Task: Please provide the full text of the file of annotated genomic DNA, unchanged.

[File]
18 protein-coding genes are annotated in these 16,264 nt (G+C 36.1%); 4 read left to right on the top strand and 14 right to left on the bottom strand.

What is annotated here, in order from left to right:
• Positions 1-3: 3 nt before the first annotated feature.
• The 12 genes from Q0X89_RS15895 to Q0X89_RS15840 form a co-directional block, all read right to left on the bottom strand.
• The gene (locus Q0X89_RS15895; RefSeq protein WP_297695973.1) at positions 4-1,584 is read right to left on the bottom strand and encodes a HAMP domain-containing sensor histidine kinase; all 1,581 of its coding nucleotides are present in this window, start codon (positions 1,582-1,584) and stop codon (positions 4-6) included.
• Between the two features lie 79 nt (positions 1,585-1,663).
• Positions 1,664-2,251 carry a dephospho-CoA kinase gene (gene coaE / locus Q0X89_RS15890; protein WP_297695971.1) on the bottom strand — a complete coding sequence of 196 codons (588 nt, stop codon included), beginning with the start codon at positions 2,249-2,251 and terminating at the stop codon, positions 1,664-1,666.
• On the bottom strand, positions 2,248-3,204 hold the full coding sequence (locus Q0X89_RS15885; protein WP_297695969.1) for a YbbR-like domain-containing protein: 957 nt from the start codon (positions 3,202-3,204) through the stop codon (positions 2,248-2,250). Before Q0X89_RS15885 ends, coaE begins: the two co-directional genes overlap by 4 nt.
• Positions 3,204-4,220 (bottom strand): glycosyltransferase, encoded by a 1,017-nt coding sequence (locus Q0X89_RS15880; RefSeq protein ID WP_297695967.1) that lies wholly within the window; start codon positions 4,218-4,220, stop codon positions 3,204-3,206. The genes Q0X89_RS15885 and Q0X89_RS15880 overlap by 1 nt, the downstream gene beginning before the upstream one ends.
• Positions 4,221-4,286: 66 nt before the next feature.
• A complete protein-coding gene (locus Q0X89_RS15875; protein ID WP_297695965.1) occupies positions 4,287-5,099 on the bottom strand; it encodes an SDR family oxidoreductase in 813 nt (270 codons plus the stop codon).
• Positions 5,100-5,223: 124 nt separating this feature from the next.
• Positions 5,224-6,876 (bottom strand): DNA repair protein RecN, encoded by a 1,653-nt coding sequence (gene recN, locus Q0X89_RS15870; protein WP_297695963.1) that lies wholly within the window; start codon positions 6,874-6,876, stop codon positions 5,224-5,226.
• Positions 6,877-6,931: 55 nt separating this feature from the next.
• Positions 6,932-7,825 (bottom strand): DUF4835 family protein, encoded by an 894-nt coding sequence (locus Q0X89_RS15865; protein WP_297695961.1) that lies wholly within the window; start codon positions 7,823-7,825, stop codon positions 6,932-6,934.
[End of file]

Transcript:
18 protein-coding genes are annotated in these 16,264 nt (G+C 36.1%); 4 read left to right on the top strand and 14 right to left on the bottom strand.

What is annotated here, in order from left to right:
• Positions 1-3: 3 nt before the first annotated feature.
• The 12 genes from Q0X89_RS15895 to Q0X89_RS15840 form a co-directional block, all read right to left on the bottom strand.
• The gene (locus Q0X89_RS15895; RefSeq protein WP_297695973.1) at positions 4-1,584 is read right to left on the bottom strand and encodes a HAMP domain-containing sensor histidine kinase; all 1,581 of its coding nucleotides are present in this window, start codon (positions 1,582-1,584) and stop codon (positions 4-6) included.
• Between the two features lie 79 nt (positions 1,585-1,663).
• Positions 1,664-2,251 carry a dephospho-CoA kinase gene (gene coaE / locus Q0X89_RS15890; protein WP_297695971.1) on the bottom strand — a complete coding sequence of 196 codons (588 nt, stop codon included), beginning with the start codon at positions 2,249-2,251 and terminating at the stop codon, positions 1,664-1,666.
• On the bottom strand, positions 2,248-3,204 hold the full coding sequence (locus Q0X89_RS15885; protein WP_297695969.1) for a YbbR-like domain-containing protein: 957 nt from the start codon (positions 3,202-3,204) through the stop codon (positions 2,248-2,250). Before Q0X89_RS15885 ends, coaE begins: the two co-directional genes overlap by 4 nt.
• Positions 3,204-4,220 (bottom strand): glycosyltransferase, encoded by a 1,017-nt coding sequence (locus Q0X89_RS15880; RefSeq protein ID WP_297695967.1) that lies wholly within the window; start codon positions 4,218-4,220, stop codon positions 3,204-3,206. The genes Q0X89_RS15885 and Q0X89_RS15880 overlap by 1 nt, the downstream gene beginning before the upstream one ends.
• Positions 4,221-4,286: 66 nt before the next feature.
• A complete protein-coding gene (locus Q0X89_RS15875; protein ID WP_297695965.1) occupies positions 4,287-5,099 on the bottom strand; it encodes an SDR family oxidoreductase in 813 nt (270 codons plus the stop codon).
• Positions 5,100-5,223: 124 nt separating this feature from the next.
• Positions 5,224-6,876 (bottom strand): DNA repair protein RecN, encoded by a 1,653-nt coding sequence (gene recN, locus Q0X89_RS15870; protein WP_297695963.1) that lies wholly within the window; start codon positions 6,874-6,876, stop codon positions 5,224-5,226.
• Positions 6,877-6,931: 55 nt separating this feature from the next.
• Positions 6,932-7,825 (bottom strand): DUF4835 family protein, encoded by an 894-nt coding sequence (locus Q0X89_RS15865; protein WP_297695961.1) that lies wholly within the window; start codon positions 7,823-7,825, stop codon positions 6,932-6,934.